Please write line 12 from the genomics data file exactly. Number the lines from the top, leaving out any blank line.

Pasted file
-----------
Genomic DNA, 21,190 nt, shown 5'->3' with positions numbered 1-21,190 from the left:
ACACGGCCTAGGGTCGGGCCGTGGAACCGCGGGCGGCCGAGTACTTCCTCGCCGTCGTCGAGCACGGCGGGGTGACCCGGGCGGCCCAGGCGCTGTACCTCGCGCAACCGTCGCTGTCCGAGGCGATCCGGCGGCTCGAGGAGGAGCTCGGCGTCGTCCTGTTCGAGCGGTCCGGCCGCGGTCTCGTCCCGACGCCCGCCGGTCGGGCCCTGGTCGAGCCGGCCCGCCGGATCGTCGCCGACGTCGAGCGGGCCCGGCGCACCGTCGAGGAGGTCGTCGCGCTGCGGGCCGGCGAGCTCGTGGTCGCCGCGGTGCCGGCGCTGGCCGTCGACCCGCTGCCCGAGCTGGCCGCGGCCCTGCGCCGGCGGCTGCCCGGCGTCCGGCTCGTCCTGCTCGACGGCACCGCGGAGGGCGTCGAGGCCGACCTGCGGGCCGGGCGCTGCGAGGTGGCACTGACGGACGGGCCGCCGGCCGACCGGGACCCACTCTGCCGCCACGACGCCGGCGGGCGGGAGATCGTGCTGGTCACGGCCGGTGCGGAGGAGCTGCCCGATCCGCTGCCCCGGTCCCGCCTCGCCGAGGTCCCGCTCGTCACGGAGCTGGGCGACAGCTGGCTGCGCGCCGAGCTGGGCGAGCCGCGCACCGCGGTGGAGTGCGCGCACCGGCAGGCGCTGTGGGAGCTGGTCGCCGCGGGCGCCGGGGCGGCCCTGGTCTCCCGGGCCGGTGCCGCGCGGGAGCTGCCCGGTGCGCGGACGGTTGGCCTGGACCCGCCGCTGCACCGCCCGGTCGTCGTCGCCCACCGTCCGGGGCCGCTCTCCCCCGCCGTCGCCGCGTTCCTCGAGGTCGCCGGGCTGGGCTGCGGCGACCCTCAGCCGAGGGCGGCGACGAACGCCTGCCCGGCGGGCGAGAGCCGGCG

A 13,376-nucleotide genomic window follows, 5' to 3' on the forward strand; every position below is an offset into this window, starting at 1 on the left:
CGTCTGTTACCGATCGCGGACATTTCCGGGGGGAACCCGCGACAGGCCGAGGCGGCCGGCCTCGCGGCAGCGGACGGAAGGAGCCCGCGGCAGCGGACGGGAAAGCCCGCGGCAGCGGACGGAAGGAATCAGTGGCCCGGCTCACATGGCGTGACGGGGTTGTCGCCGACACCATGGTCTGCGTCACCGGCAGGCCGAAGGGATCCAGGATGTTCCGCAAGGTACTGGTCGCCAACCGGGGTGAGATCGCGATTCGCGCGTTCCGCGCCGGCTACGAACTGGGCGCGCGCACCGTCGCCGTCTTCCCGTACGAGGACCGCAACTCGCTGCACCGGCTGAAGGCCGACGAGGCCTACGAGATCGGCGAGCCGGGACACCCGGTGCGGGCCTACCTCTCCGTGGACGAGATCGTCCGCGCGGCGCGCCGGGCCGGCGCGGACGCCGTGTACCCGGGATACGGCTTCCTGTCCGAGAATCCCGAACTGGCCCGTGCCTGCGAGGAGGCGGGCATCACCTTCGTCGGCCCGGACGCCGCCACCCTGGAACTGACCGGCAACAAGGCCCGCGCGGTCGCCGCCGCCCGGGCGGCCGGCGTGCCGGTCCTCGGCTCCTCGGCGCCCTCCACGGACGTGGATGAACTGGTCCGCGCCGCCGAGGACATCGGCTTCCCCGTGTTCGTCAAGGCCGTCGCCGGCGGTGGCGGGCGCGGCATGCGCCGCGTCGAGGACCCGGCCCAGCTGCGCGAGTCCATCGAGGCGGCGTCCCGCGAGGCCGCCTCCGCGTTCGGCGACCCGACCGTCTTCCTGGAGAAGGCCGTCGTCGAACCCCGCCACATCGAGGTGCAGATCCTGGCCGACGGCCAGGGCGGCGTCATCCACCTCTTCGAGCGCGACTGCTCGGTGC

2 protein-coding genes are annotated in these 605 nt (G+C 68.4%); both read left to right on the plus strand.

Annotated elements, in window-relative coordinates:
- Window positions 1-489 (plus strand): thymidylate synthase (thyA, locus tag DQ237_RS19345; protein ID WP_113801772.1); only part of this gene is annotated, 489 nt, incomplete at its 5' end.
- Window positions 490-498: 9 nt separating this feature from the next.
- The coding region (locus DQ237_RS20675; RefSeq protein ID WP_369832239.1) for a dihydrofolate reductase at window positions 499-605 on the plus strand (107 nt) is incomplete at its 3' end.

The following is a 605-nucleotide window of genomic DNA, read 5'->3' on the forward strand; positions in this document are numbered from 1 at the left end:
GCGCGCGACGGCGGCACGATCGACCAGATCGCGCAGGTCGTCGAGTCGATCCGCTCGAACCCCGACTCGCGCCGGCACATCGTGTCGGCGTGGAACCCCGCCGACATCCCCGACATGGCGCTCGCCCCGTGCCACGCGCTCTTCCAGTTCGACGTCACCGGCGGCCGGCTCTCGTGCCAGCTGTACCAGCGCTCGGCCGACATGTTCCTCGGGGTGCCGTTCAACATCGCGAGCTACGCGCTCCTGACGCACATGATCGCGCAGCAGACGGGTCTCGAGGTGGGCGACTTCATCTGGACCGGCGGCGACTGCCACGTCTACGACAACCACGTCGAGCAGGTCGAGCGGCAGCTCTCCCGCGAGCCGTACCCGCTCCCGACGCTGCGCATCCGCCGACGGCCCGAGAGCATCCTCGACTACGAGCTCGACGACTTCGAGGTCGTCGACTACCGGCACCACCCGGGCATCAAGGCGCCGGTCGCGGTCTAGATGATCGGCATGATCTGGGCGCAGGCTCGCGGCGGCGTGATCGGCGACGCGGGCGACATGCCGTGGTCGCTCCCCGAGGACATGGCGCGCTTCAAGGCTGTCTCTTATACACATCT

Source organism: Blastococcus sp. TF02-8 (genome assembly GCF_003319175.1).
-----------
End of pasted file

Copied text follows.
Source organism: Blastococcus sp. TF02-8 (genome assembly GCF_003319175.1).